Water is the basis of life for all people. The topic of water is probably one of the strongest connecting elements between people, which is why it is particularly suitable as a topic for a European project in which students learn with and from each other.
The five participating schools from Finland, Germany, Spain, Italy and Greece come from different natural environments and different cultural backgrounds. Based on these local specifics, we have different ways to use water, which we shall explore from a variety of angles. We believe our joint endeavour encourages mutual tolerance in a European context.
The lives of the participating students are good starting points for our joint analysis of the project theme. At the beginning of the two-year project,the participating students are in Year 9 and thus 14 or 15 years old. Increasing our students’ ability of critical thinking in dealing with ournatural resource water is the project’s major goal. Therefore, our students are going to explore our European heritage in connection with water. Moreover, all activities planned should lead to a greater understanding of systemic connections. Thus, we shall deal with five different fields of study: Art and History (module 1), Tourism and Sport (module 2), Environment and Climate Change (module 3), Water Management (module 4) and Ports (module 5), highlighting the importance of our European heritage.
Module 1, “Art and History”, is organized by Liceo Ginnasio G. B. Vico (Italy). It examines how the perception of water has changed from an artistic point of view in the different European regions over time and what the differences there are today. The 13th Gymnasium of Heraklion (Greece) is responsible for Module 2, “Tourism and Sport”. This module focuses on the recreational function of water. Changes due to predicted climate change and possible mitigation and adaptation measures in the participating regions are the focus of Module 3, “Environment and Climate Change”, headed by I. E. S. El Palmeral (Spain). Module 4, “Water Management”, analyses the vital procurement of drinking water, water as an economic factor as well as measures of protection against water. This module is organised by Europaschule GymnasiumWesterstede (Germany). Finally, the Finnish partner school, Merenojan koulu, manages Module 5, namely “Ports” as places where people have always met to trade goods or exchange ideas, and are thus central to the development of entire regions even though their role and significance may have changed over time.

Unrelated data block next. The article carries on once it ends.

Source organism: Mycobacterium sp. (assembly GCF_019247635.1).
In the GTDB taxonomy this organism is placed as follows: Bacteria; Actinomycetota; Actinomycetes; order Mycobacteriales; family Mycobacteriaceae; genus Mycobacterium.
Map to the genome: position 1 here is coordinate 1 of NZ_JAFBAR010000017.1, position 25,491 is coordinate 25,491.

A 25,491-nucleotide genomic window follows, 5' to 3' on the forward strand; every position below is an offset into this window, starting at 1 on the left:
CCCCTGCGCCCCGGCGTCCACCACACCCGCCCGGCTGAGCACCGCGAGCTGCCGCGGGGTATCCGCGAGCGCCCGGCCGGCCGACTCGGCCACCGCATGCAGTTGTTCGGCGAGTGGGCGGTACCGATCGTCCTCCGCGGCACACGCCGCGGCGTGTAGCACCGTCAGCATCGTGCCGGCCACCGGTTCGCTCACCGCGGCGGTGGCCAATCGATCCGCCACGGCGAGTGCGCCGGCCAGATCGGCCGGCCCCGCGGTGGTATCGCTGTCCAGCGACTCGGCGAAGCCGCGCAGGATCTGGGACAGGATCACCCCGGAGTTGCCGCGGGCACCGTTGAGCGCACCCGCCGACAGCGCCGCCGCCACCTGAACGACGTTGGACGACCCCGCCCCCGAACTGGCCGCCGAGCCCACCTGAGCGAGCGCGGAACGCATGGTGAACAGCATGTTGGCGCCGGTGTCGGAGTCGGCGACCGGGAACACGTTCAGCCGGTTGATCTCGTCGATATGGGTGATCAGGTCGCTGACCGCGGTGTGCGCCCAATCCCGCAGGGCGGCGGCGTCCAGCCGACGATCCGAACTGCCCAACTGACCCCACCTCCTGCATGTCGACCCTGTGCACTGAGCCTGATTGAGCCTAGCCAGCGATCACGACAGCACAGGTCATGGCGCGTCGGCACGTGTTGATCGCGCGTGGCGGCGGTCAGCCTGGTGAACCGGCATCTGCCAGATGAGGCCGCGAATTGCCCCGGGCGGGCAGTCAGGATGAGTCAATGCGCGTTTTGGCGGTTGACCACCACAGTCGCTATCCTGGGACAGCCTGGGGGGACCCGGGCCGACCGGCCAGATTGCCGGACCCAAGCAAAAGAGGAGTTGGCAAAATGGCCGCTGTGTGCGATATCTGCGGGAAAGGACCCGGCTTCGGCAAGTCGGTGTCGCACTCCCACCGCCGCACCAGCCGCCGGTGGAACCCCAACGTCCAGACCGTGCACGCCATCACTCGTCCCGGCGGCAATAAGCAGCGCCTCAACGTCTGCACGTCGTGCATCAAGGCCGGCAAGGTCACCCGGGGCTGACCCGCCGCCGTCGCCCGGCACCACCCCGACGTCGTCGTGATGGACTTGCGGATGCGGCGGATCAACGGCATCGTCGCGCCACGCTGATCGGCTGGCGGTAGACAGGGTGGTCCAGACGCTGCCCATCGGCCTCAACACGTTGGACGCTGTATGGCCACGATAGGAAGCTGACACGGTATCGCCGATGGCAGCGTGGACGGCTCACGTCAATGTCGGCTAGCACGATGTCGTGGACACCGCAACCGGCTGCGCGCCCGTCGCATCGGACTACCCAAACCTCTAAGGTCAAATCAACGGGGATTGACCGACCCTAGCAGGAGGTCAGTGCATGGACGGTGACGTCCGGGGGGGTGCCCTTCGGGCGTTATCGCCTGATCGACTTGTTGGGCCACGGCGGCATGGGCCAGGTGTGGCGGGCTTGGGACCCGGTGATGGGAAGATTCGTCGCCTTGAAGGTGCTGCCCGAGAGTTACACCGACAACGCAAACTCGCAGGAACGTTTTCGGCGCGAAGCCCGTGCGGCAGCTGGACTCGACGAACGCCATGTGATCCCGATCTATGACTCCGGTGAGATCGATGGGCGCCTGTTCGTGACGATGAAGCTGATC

Every partner school is going to set up study groups to prepare the different modules and digitally record new findings between the international project meetings. Their results are going to be compiled, discussed and edited at the international project meetings with five students and two teachers from each partner school present. The ensuing travel and mobility are likely to foster our students’ understanding of the five different cultural approaches todealing with water in the five different natural environments.
According to our research, there are no appropriate multilingual teaching resources available for such a variety of topics. Hence, we are planning to develop digital materials that can be used as free, innovative teaching and learning software – not only by the participating schools but also by other schools and individuals across Europe. In fact, we would like to develop a smartphone app called “APPlication of Water in Europe” offering a digital experience of the cultural and natural diversity of the use of water which the students will have worked upon during our project work. For example, results of a photo contest could be included in the app. Additionally, a game incorporating the contents of the various modules could be developed. The digital processing is going to be complemented by a website set up by the participating students and teachers. This way, all activities planned in connection with this project will be made available not only for a short period but rather for long-term teaching and learning worldwide.
As English is going to be employed as lingua franca throughout the project, this practice is bound to foster language learning as well as language learning awareness among students in accordance with the goals of the Common European Framework (CEF).